I must confess that the people and events in my novels are based on often based on real life. Several years ago a recently divorced acquaintance made a trip back to where she was raised and went to pay her respects to a relative buried in a small, Texas cemetery. Coincidentally, a classmate of hers happened to be there, paying his respects to his deceased wife. The two reconnected and they ended up getting married. That image stuck in my mind, and when I wrote LAST CHANCE TEXAS years later, I knew from the beginning of the novel that the couple would meet in a cemetery. Nathan Wainwright is a widower, paying his respects to his wife; Kelsey Malone is an out-of-towner who pays her respect to a distant aunt. When some girlfriends and I took a road trip to the tiny, West Texas town of Alpine, the first stop I made was at the Alpine Angel’s Cemetery. That became the first scene in the book.

            I don’t write every single day and make no apologies. For me, I need a break from writing and that’s often when I either quilt or do some singing. I think life is all about balance and in the end, if you pursue other things and don’t ‘put all your eggs in one basket’, you’ll be a better writer.
            The most important job of writers (in my opinion) is to bring real, true-life characters with enormous depth. The third book of the Dream Catcher series features Jake Crenshaw. Jake’s a washed up rodeo rider who tends bar. He’s not well educated and relies on his enormously good looks to get him the girl. I suspect some readers will be taken back by the fact he’s blue collar, but in the real world, not everyone has a college education. I think it’s so important to write about real people. My books stress hope and change; I know this sounds like a political commercial, but it’s true. People can change at any age; that’s so important!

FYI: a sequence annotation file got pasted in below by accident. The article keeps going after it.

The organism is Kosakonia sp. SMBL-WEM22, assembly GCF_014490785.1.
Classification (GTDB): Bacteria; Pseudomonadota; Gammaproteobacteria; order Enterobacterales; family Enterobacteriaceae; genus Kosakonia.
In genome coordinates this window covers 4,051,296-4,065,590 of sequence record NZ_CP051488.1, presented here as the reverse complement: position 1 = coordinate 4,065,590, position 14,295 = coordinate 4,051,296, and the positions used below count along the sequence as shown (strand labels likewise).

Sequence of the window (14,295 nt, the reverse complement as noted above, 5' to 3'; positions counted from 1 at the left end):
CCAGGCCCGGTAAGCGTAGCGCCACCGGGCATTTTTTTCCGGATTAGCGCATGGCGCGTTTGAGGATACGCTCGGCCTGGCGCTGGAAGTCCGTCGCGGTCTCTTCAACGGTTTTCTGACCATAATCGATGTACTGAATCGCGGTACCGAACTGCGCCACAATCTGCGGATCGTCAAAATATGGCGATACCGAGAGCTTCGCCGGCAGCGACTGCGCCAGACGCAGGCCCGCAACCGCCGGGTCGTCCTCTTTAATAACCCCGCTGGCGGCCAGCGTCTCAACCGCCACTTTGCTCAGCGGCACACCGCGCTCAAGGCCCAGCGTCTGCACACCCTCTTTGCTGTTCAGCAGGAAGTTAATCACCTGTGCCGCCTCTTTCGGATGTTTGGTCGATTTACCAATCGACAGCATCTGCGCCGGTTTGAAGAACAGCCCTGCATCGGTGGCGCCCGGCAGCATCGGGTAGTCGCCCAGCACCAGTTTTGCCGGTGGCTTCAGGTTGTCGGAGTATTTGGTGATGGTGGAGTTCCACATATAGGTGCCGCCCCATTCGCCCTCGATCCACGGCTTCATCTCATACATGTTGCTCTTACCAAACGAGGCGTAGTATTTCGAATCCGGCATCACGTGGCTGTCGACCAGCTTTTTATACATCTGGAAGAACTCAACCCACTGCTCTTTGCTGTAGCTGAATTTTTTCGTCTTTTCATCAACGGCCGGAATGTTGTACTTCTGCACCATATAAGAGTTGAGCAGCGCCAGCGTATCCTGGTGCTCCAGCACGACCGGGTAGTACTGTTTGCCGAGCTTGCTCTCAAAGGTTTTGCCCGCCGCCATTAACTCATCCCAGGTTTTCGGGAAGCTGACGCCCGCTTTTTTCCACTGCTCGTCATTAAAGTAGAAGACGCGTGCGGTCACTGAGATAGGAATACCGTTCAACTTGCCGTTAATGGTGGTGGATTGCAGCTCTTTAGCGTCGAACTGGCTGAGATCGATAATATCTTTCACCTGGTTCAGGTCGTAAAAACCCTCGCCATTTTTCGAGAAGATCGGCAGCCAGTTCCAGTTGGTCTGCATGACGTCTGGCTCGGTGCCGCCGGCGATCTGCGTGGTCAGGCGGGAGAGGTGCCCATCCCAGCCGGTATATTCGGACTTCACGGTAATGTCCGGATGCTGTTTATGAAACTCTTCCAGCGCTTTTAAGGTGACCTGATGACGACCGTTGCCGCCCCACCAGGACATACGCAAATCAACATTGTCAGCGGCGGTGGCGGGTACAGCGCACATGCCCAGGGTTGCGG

My long term plan is to continue teaching and writing. I can’t imagine a time when I won’t enjoy helping young writers find their own, authentic voice. What could possibly be more fulfilling? I do have several things on my “bucket” list. One of those includes taking a line dancing class at a nearby community center. It’s something I’ve always wanted to do and I can’t wait to start! Next summer I’m flying to Ireland with friends to go back to my roots. My ancestors came to America during the Potato Famine of the 1840’s, and I’ve always been curious about what that part of the world is like. I’d be lying if I didn’t say the Irish pubs and whiskey tours weren’t an additional draw!

            In addition to finishing up my Dream Catchers series, I’ll be working on four novellas  set  in a fictitious Minnesota town called Crescent Falls. Each novella features one of four sisters (the Hanlon girls) who are forced to deal with their father’s diagnosis of Alzheimer’s. Like all siblings, each one reacts differently to tragedy, using completely different coping mechanisms to survive. Sarah’s story begins in December of 2013, and the other siblings (Maggie, Clare, and Chloe’s will follow in March of 2014, June of 2014, and September of 2014, respectively.)
            The best advice I can give any writer is to write for the love of it. If you want to quit after receiving rejections, you’re really not a writer. I think of writing as fulfilling a mission; giving readers your own, unique message that no one else can give them. It’s an awesome responsibility.